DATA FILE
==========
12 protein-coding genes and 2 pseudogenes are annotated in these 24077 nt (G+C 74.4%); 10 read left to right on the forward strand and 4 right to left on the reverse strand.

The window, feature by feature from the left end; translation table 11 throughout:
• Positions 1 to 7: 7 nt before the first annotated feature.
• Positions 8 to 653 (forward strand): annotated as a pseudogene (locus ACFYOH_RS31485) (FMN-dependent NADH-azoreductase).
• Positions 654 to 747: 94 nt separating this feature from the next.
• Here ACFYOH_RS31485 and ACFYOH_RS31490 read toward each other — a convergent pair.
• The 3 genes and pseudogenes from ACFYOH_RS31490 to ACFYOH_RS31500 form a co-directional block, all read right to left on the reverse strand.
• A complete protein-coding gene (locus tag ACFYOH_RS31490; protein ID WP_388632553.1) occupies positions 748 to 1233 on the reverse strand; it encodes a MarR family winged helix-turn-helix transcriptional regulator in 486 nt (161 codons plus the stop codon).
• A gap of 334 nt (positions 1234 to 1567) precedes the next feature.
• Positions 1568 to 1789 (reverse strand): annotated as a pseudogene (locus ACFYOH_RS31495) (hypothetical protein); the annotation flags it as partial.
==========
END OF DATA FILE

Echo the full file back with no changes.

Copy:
12 protein-coding genes and 2 pseudogenes are annotated in these 24077 nt (G+C 74.4%); 10 read left to right on the forward strand and 4 right to left on the reverse strand.

The window, feature by feature from the left end; translation table 11 throughout:
• Positions 1 to 7: 7 nt before the first annotated feature.
• Positions 8 to 653 (forward strand): annotated as a pseudogene (locus ACFYOH_RS31485) (FMN-dependent NADH-azoreductase).
• Positions 654 to 747: 94 nt separating this feature from the next.
• Here ACFYOH_RS31485 and ACFYOH_RS31490 read toward each other — a convergent pair.
• The 3 genes and pseudogenes from ACFYOH_RS31490 to ACFYOH_RS31500 form a co-directional block, all read right to left on the reverse strand.
• A complete protein-coding gene (locus tag ACFYOH_RS31490; protein ID WP_388632553.1) occupies positions 748 to 1233 on the reverse strand; it encodes a MarR family winged helix-turn-helix transcriptional regulator in 486 nt (161 codons plus the stop codon).
• A gap of 334 nt (positions 1234 to 1567) precedes the next feature.
• Positions 1568 to 1789 (reverse strand): annotated as a pseudogene (locus ACFYOH_RS31495) (hypothetical protein); the annotation flags it as partial.